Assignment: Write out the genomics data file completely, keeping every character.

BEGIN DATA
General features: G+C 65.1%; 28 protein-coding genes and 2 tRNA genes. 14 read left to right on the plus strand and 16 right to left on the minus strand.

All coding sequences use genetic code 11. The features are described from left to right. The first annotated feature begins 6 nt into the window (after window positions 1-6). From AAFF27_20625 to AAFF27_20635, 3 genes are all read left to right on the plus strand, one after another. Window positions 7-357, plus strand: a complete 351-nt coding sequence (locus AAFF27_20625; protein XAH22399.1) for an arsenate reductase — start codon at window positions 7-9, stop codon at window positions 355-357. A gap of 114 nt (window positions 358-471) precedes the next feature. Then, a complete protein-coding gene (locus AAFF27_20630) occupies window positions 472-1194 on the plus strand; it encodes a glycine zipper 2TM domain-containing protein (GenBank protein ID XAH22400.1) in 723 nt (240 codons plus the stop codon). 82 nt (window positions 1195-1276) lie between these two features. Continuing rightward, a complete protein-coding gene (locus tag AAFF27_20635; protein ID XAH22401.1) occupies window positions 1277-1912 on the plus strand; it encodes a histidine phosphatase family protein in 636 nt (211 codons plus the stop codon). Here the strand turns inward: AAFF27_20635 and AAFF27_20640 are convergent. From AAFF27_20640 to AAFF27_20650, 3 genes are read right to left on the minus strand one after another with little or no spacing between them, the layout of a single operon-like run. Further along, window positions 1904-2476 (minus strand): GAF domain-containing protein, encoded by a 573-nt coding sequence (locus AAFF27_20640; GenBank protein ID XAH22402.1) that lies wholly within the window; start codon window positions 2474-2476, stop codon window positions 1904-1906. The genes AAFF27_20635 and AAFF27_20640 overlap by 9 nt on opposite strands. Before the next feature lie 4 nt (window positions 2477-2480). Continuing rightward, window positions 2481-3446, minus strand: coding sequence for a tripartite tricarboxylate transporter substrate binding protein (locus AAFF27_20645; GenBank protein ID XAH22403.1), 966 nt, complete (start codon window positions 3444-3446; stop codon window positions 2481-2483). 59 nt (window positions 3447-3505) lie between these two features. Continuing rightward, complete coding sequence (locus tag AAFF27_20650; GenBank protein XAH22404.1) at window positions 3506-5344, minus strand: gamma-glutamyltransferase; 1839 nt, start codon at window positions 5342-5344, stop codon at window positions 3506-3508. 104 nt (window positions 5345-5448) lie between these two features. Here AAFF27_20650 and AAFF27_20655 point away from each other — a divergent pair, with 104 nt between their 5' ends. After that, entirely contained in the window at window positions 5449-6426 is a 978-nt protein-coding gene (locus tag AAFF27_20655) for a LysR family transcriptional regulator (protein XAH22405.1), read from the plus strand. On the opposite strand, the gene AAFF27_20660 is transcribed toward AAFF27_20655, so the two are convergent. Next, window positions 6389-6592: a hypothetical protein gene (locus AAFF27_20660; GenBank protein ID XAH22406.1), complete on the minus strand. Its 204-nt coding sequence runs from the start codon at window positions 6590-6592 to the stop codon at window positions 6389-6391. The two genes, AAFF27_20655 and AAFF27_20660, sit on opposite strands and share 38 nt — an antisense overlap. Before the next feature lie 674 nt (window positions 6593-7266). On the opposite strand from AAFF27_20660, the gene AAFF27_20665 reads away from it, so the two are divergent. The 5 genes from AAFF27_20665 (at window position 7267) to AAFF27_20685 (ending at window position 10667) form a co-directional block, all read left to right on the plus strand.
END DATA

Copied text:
General features: G+C 65.1%; 28 protein-coding genes and 2 tRNA genes. 14 read left to right on the plus strand and 16 right to left on the minus strand.

All coding sequences use genetic code 11. The features are described from left to right. The first annotated feature begins 6 nt into the window (after window positions 1-6). From AAFF27_20625 to AAFF27_20635, 3 genes are all read left to right on the plus strand, one after another. Window positions 7-357, plus strand: a complete 351-nt coding sequence (locus AAFF27_20625; protein XAH22399.1) for an arsenate reductase — start codon at window positions 7-9, stop codon at window positions 355-357. A gap of 114 nt (window positions 358-471) precedes the next feature. Then, a complete protein-coding gene (locus AAFF27_20630) occupies window positions 472-1194 on the plus strand; it encodes a glycine zipper 2TM domain-containing protein (GenBank protein ID XAH22400.1) in 723 nt (240 codons plus the stop codon). 82 nt (window positions 1195-1276) lie between these two features. Continuing rightward, a complete protein-coding gene (locus tag AAFF27_20635; protein ID XAH22401.1) occupies window positions 1277-1912 on the plus strand; it encodes a histidine phosphatase family protein in 636 nt (211 codons plus the stop codon). Here the strand turns inward: AAFF27_20635 and AAFF27_20640 are convergent. From AAFF27_20640 to AAFF27_20650, 3 genes are read right to left on the minus strand one after another with little or no spacing between them, the layout of a single operon-like run. Further along, window positions 1904-2476 (minus strand): GAF domain-containing protein, encoded by a 573-nt coding sequence (locus AAFF27_20640; GenBank protein ID XAH22402.1) that lies wholly within the window; start codon window positions 2474-2476, stop codon window positions 1904-1906. The genes AAFF27_20635 and AAFF27_20640 overlap by 9 nt on opposite strands. Before the next feature lie 4 nt (window positions 2477-2480). Continuing rightward, window positions 2481-3446, minus strand: coding sequence for a tripartite tricarboxylate transporter substrate binding protein (locus AAFF27_20645; GenBank protein ID XAH22403.1), 966 nt, complete (start codon window positions 3444-3446; stop codon window positions 2481-2483). 59 nt (window positions 3447-3505) lie between these two features. Continuing rightward, complete coding sequence (locus tag AAFF27_20650; GenBank protein XAH22404.1) at window positions 3506-5344, minus strand: gamma-glutamyltransferase; 1839 nt, start codon at window positions 5342-5344, stop codon at window positions 3506-3508. 104 nt (window positions 5345-5448) lie between these two features. Here AAFF27_20650 and AAFF27_20655 point away from each other — a divergent pair, with 104 nt between their 5' ends. After that, entirely contained in the window at window positions 5449-6426 is a 978-nt protein-coding gene (locus tag AAFF27_20655) for a LysR family transcriptional regulator (protein XAH22405.1), read from the plus strand. On the opposite strand, the gene AAFF27_20660 is transcribed toward AAFF27_20655, so the two are convergent. Next, window positions 6389-6592: a hypothetical protein gene (locus AAFF27_20660; GenBank protein ID XAH22406.1), complete on the minus strand. Its 204-nt coding sequence runs from the start codon at window positions 6590-6592 to the stop codon at window positions 6389-6391. The two genes, AAFF27_20655 and AAFF27_20660, sit on opposite strands and share 38 nt — an antisense overlap. Before the next feature lie 674 nt (window positions 6593-7266). On the opposite strand from AAFF27_20660, the gene AAFF27_20665 reads away from it, so the two are divergent. The 5 genes from AAFF27_20665 (at window position 7267) to AAFF27_20685 (ending at window position 10667) form a co-directional block, all read left to right on the plus strand.